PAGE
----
Press freedom in Africa, 30 years after Windhoek

Join us for a new season of the Media Freedom podcast, The Backstory, in which we’ll be exploring challenges facing the media across Africa.

by Andrew Heslop | May 7, 2021

It’s been 30 years since the Windhoek Declaration for the Development of a Free, Independent and Pluralistic Press was born on May 3, 1991 in Namibia, to support independent media in Africa. The declaration was not only a proud moment for African journalism but inspired the United Nations to launch World Press Freedom Day two years later.

Though some countries across the African continent have made press freedom gains since then, many continue to struggle with journalist safety, independence and financial pressures. In this episode, we look at the press freedom challenges facing African media and what steps are being taken towards improvement.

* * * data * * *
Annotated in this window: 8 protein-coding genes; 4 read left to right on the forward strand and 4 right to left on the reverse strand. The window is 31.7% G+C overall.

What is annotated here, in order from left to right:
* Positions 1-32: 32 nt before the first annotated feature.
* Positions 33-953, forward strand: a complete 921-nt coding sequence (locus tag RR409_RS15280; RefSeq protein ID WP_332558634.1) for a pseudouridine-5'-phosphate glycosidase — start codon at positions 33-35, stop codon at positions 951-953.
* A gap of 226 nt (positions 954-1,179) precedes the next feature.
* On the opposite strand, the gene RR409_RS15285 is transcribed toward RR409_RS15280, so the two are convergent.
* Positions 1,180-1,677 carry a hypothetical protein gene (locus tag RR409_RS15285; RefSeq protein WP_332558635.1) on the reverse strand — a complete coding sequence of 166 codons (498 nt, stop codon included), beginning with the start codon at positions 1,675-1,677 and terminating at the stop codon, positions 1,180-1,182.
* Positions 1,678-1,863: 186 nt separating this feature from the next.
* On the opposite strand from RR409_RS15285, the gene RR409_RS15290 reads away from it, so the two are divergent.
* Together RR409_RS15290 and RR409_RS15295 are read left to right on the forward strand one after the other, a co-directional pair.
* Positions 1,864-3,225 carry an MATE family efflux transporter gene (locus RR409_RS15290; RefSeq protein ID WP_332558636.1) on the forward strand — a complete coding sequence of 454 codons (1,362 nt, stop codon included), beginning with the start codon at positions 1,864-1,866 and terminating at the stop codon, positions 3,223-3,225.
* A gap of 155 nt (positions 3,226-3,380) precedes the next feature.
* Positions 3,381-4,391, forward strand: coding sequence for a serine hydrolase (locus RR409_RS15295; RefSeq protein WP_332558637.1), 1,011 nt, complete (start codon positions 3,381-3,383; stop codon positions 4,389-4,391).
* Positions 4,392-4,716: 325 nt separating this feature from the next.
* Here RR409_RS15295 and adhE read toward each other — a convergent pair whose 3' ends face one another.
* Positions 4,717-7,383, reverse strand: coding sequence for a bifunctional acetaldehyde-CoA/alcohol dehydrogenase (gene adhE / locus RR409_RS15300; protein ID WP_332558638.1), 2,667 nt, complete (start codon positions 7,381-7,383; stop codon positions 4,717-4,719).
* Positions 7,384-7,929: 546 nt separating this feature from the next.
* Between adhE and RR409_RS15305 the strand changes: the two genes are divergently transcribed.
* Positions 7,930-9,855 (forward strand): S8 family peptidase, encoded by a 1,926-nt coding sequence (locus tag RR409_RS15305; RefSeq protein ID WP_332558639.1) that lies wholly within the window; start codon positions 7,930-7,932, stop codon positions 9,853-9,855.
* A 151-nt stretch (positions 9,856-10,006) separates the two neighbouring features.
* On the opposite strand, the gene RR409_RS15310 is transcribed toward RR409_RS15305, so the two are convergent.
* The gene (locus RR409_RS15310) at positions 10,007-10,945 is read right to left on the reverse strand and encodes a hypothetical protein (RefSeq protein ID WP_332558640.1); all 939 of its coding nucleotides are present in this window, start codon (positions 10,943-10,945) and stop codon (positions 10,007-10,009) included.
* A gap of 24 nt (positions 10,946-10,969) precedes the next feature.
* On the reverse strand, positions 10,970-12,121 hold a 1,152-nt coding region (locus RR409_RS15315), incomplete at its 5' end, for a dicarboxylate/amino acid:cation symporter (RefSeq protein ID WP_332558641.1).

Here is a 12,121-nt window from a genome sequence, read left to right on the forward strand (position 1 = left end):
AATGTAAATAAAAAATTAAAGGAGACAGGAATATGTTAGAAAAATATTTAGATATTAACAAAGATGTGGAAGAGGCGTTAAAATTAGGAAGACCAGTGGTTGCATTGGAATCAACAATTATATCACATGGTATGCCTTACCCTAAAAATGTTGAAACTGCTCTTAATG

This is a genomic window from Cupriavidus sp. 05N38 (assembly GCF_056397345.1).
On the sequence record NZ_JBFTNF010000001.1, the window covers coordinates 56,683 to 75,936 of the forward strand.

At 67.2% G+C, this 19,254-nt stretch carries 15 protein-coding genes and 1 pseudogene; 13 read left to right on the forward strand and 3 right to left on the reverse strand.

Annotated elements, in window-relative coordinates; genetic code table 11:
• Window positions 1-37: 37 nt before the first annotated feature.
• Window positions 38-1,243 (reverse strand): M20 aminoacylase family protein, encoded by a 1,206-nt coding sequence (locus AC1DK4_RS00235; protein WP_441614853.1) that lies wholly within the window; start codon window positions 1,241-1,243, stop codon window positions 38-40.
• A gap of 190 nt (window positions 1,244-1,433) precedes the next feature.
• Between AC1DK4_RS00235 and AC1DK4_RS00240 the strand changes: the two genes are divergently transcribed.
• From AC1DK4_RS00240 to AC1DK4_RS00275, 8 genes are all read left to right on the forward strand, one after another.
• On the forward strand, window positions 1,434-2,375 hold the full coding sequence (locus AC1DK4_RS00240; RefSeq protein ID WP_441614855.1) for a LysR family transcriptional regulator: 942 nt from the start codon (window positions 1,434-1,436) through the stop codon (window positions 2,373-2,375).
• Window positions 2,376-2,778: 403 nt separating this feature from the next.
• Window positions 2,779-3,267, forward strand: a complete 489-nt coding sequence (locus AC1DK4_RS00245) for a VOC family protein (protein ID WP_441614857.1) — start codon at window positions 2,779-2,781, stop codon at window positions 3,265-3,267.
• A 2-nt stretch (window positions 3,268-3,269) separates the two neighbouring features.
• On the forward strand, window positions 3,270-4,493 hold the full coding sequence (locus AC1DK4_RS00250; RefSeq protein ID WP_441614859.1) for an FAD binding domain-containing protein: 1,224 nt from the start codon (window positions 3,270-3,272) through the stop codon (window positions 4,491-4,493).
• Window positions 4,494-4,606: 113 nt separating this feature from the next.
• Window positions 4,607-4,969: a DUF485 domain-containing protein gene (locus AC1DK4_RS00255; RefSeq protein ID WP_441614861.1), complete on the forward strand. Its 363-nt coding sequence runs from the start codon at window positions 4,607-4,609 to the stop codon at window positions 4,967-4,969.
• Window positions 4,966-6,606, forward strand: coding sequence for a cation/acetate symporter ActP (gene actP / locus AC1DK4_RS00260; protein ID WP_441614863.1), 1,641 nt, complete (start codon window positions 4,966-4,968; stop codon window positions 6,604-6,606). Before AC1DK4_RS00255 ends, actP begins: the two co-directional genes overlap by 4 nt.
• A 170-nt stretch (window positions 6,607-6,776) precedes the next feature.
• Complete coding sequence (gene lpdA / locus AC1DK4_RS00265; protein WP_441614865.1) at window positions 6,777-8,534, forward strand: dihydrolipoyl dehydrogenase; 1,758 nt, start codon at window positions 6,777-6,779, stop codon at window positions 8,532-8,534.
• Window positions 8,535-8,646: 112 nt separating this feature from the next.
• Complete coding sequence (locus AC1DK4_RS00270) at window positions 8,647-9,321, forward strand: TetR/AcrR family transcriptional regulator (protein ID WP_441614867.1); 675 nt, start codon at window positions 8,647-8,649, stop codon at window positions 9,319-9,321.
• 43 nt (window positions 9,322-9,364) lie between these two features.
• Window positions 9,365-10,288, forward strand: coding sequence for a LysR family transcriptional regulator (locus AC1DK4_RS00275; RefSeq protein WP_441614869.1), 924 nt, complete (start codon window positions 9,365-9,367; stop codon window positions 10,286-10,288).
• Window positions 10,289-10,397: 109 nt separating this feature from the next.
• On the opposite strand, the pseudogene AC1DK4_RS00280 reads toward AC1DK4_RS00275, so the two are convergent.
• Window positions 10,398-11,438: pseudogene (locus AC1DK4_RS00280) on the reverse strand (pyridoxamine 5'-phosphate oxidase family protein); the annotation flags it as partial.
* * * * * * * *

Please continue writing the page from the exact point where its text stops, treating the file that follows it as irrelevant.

Featured in this episode:

Angela Quintal: Director of the Africa program, Committee to Protect Journalists

Gwen Lister: Founder, The Namibian

Churchill Otieno: Head of Development & Learning, The Nation; President, Kenya Editors Guild

Joan Chirwa: Founder, The Free Press Initiative, Zambia


Andrew Heslop

Executive Director, Press Freedom

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